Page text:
Sleepless Nights May Increase Heart Risk

Insomina could moderately increase the risk of heart attack

(RxWiki News) Sleepless nights may be doing more than leaving you fatigued the next day. They might also be increasing your risk of suffering a heart attack.

Individuals suffering from insomnia have a heart attack risk that is up to 45 percent higher than those who don't have trouble sleeping.

"Talk to your family doctor if you have problems sleeping."

Dr. Lars Erik Laugsand, the lead researcher and an internist from the Norwegian University of Science and Technology Department of Public Health, noted that sleep problem are common and fairly easy to treat, making it important that individuals are aware of the connection between insomnia and heart attack so they can talk to their doctor if they notice symptoms.

About a third of the general population suffers from at least one symptom of insomnia.

During the study, 52,610 Norwegian adults were asked questions about insomnia as art of a national health survey between 1995 and 1997. Researchers examined hospital records and Norway's National Cause of Death Registry to pinpoint 2,368 individuals who had first-time heart attacks during an 11-year follow up period.

Adjustments were made for factors including age, gender, cholesterol, weight and diabetes. Depression and anxiety, which can cause insomnia, also were considered.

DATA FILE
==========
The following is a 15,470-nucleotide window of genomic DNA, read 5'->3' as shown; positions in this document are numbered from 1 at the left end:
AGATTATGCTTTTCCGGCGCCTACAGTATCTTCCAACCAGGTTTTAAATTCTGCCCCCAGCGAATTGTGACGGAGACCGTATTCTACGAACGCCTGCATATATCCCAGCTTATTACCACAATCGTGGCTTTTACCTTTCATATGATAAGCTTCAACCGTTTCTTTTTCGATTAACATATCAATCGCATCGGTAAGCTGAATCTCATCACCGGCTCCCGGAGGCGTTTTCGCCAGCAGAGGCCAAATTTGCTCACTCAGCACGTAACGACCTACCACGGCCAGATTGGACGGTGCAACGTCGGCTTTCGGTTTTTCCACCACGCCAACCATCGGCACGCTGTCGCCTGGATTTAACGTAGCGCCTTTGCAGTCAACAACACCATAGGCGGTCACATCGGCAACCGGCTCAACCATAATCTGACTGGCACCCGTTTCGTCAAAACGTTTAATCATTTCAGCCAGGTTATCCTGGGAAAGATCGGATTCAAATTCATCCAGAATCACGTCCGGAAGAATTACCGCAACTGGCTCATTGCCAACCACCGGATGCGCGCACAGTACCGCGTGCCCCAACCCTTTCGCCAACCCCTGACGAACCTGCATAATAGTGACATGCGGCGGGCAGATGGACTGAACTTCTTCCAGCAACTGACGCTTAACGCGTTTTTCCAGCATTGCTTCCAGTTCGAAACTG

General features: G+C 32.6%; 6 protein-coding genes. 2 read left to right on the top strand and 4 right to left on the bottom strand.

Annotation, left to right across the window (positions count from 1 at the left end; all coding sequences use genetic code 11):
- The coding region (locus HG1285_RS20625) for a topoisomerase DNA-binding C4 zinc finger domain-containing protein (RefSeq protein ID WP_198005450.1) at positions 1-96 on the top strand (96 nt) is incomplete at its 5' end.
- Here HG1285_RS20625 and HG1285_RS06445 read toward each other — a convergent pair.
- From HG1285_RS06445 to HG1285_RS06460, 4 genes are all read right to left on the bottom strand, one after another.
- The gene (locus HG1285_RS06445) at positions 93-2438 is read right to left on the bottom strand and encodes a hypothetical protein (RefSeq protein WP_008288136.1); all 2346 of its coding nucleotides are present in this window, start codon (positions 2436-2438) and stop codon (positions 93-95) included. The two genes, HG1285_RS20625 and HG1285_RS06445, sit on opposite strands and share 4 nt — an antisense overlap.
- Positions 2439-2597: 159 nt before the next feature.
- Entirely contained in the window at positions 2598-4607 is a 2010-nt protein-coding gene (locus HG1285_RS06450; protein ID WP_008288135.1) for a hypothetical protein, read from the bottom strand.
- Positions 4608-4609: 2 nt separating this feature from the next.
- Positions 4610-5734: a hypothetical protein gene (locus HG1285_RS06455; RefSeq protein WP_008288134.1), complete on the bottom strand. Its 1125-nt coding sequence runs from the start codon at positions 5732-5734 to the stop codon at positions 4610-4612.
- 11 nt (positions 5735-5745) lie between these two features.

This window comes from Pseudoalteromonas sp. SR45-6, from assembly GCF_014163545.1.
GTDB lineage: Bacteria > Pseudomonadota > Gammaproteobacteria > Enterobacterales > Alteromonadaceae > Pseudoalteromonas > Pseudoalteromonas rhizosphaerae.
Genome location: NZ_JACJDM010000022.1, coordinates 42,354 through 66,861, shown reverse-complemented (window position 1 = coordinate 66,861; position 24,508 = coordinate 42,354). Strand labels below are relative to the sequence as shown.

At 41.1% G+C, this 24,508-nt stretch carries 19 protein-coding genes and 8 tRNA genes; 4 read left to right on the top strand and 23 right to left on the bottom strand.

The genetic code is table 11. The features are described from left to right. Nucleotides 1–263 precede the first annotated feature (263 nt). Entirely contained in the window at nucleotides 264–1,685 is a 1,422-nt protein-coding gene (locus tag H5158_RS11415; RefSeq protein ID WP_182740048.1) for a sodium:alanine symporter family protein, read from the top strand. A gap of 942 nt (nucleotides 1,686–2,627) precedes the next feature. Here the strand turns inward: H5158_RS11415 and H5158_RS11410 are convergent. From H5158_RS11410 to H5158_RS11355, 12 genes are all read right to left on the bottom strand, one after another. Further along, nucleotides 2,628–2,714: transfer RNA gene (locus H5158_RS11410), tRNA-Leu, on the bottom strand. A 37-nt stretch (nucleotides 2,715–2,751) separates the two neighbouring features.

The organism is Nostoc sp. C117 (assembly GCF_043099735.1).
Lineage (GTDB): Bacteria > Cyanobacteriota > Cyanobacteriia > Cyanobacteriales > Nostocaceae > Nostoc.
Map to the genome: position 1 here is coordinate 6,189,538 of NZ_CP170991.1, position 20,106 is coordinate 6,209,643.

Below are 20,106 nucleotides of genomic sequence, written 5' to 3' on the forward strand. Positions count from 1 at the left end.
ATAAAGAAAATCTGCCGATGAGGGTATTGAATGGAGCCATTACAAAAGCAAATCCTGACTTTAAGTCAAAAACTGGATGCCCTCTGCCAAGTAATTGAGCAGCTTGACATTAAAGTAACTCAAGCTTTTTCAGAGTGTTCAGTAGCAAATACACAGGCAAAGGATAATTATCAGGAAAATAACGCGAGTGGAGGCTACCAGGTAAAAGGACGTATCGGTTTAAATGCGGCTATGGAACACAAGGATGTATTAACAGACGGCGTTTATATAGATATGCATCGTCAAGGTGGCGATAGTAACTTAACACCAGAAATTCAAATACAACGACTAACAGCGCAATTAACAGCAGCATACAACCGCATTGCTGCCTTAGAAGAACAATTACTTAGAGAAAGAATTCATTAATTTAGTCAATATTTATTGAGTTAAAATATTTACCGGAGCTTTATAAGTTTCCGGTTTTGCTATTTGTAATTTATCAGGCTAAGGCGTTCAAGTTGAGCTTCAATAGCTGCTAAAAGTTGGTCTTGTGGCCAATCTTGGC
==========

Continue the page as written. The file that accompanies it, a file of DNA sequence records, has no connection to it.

Those who have trouble falling asleep most days in the last month were found to have a 45 percent higher heart attack risk, while individuals who had difficulty staying asleep in the last 30 days had a 30 percent higher heart attack risk.

People who did not wake up feeling refreshed in the morning more than one time each week were 27 percent more likely to have a heart attack. The risks were found to be greater in patients with more than one symptom.

Researchers did not determine why insomnia was linked to a higher heart attack risk, though it has been suggested that sleep problems may affect heart attack risk factors such as high blood pressure and inflammation.

Investigators said additional study is needed, and noted that the results may not apply to Americans because their daylight hours and sleep patterns differ from Norwegians.

The clinical study was recently published in Circulation: Journal of the American Heart Association.

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Review Date: 
October 26, 2011